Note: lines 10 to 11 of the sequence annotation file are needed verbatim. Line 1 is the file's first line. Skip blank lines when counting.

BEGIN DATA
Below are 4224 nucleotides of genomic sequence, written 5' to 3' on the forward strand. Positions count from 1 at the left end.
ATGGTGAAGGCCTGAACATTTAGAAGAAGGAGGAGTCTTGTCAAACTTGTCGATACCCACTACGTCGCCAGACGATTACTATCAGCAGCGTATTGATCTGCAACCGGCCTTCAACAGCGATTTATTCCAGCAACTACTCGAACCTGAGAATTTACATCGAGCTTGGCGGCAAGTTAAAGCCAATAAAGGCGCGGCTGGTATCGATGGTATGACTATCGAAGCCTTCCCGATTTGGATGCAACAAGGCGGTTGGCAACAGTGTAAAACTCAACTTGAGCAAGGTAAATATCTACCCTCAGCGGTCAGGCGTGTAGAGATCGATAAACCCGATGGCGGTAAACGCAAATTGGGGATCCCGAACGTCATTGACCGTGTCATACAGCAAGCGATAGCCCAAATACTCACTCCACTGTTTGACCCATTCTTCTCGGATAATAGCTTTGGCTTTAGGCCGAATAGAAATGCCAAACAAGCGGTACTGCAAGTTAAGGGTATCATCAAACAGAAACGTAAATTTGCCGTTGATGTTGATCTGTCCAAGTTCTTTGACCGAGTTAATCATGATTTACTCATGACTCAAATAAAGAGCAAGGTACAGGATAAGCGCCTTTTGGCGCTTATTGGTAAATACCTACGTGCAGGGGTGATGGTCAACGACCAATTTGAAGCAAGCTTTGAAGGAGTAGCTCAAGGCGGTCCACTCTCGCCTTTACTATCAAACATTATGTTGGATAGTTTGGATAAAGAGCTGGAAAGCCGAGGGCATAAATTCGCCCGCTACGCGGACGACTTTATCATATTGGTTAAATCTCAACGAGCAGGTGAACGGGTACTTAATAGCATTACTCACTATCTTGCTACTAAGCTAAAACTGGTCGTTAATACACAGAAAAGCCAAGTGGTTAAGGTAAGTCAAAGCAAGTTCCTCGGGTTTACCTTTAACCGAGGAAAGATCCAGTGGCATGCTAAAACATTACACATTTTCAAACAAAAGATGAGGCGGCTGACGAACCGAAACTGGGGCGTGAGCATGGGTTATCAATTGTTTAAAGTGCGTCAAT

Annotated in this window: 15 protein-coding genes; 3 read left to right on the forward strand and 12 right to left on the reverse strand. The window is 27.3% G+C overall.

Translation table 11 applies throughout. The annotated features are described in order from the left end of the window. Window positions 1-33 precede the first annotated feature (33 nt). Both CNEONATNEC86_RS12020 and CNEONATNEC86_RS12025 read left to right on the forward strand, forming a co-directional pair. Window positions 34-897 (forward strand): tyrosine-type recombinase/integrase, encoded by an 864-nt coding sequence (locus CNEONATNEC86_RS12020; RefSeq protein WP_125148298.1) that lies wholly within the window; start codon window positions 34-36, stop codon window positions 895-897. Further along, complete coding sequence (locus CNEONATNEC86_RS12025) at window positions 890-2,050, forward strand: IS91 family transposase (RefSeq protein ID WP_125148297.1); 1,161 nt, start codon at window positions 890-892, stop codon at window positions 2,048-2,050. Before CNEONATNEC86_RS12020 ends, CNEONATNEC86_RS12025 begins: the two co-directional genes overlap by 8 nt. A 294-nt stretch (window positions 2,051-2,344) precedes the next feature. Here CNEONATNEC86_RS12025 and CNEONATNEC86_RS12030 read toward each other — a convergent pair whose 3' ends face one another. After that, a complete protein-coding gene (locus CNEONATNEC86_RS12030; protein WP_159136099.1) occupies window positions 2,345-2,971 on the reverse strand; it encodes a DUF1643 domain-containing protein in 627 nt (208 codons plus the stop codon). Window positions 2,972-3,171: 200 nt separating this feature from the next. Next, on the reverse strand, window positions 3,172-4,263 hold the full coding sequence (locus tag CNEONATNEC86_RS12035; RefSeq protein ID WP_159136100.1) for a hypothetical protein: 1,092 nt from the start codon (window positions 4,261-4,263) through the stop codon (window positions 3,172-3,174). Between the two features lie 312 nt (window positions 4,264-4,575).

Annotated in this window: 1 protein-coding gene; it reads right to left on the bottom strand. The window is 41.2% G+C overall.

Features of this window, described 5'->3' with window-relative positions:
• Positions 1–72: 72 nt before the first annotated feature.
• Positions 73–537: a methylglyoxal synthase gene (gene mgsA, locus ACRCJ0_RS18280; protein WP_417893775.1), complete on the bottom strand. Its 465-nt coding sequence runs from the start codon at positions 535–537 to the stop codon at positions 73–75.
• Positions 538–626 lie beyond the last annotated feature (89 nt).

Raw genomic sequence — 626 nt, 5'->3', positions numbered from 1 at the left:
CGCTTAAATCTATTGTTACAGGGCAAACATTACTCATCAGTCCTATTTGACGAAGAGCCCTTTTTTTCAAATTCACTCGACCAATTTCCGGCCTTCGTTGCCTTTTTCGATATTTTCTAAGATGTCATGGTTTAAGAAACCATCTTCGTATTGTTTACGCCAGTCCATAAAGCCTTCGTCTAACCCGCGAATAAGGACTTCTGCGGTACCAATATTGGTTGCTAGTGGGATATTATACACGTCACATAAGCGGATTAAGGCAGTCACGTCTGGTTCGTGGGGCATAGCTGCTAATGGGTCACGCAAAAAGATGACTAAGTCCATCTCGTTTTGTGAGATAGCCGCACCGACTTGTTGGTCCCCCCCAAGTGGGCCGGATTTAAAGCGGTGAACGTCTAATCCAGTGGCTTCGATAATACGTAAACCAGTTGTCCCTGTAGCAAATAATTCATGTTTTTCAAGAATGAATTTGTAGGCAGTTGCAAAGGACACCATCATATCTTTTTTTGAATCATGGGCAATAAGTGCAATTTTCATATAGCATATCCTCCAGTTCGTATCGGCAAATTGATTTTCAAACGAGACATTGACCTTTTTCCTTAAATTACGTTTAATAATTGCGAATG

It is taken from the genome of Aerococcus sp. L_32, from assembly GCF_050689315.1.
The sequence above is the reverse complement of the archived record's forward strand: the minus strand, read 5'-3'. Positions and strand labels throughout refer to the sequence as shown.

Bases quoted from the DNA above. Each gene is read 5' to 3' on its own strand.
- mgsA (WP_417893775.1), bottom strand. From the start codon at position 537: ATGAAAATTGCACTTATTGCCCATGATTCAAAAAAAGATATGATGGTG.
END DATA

Raw genomic sequence — 626 nt, 5'->3', positions numbered from 1 at the left:
CGCTTAAATCTATTGTTACAGGGCAAACATTACTCATCAGTCCTATTTGACGAAGAGCCCTTTTTTTCAAATTCACTCGACCAATTTCCGGCCTTCGTTGCCTTTTTCGATATTTTCTAAGATGTCATGGTTTAAGAAACCATCTTCGTATTGTTTACGCCAGTCCATAAAGCCTTCGTCTAACCCGCGAATAAGGACTTCTGCGGTACCAATATTGGTTGCTAGTGGGATATTATACACGTCACATAAGCGGATTAAGGCAGTCACGTCTGGTTCGTGGGGCATAGCTGCTAATGGGTCACGCAAAAAGATGACTAAGTCCATCTCGTTTTGTGAGATAGCCGCACCGACTTGTTGGTCCCCCCCAAGTGGGCCGGATTTAAAGCGGTGAACGTCTAATCCAGTGGCTTCGATAATACGTAAACCAGTTGTCCCTGTAGCAAATAATTCATGTTTTTCAAGAATGAATTTGTAGGCAGTTGCAAAGGACACCATCATATCTTTTTTTGAATCATGGGCAATAAGTGCAATTTTCATATAGCATATCCTCCAGTTCGTATCGGCAAATTGATTTTCAAACGAGACATTGACCTTTTTCCTTAAATTACGTTTAATAATTGCGAATG